On April 13, China’s delegation to United Nations Group of Governmental Experts on lethal autonomous weapons systemsannounced the “desire to negotiate and conclude” a new protocol for the Convention on Certain Conventional Weapons “to ban the use of fully autonomous lethal weapons systems.” According to the aptly named Campaign to Stop Killer Robots, the delegation “stressed that [the ban] is limited to use only.” The same day, the Chinese air force released details on an upcoming challenge intended to evaluate advances in fully autonomous swarms of drones, which will also explore new concepts for future intelligent-swarm combat.
The juxtaposition of these announcements illustrates China’s apparent diplomatic commitment to limit the use of “fully autonomous lethal weapons systems” is unlikely to stop Beijing from building its own.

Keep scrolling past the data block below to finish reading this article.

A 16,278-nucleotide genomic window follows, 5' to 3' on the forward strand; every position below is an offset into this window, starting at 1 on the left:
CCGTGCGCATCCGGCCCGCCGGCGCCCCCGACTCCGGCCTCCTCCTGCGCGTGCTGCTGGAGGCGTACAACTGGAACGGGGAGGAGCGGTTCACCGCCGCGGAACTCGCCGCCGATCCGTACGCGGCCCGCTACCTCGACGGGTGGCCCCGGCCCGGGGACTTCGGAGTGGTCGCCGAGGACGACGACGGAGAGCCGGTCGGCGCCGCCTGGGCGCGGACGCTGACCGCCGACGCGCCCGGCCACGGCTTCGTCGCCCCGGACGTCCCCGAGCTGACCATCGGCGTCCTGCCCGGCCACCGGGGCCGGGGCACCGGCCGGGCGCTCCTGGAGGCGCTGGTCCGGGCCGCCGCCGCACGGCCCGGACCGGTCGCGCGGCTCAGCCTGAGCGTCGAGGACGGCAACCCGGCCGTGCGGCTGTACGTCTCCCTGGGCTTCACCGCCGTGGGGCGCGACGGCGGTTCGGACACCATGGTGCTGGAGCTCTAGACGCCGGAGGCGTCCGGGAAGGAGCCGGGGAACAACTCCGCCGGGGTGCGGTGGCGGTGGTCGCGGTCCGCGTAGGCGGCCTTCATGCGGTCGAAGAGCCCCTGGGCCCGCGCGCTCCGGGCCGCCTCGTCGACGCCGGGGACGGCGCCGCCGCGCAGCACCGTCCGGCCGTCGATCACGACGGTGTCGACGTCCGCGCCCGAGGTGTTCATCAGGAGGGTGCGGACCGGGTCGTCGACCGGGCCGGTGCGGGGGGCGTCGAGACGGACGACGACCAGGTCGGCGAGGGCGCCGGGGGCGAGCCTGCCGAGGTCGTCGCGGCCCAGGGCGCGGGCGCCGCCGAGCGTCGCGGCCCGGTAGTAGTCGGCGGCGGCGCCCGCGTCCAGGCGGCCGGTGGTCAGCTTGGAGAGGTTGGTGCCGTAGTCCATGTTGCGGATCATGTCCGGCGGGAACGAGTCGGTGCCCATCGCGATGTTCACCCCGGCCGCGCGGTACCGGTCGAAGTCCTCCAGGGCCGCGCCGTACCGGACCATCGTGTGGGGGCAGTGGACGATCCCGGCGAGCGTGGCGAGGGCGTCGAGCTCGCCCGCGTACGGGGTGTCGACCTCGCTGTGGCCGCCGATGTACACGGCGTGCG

Read the full article at Lawfare
More from CNAS
PodcastWhat's next for national security and artificial intelligence
Artificial Intelligence and China are at the center of a report from the National Security Commission on artificial intelligence. Commission co-chair Robert Work talks with To...
By Robert O. Work
PodcastThe Lawfare Podcast: Martijn Rasser on CIA and Emerging Technology
Martijn Rasser sits with David Priess to discuss organizational changes to the CIA's technology initiatives....
By Martijn Rasser
CommentarySharper: Supply Chain Security
The pandemic has shown that the resilience of America's global supply chains—the interconnected movement of goods and services from creation to consumer—is a national security...
By Anna Pederson
CommentaryThe Neglected Agency at the Center of Biden’s China Strategy
The U.S.-China competition poses a complex and evolving challenge. The Commerce Department will play a vital role in developing and implementing a winning strategy, but its ab...
By Martijn Rasser & Megan Lamberth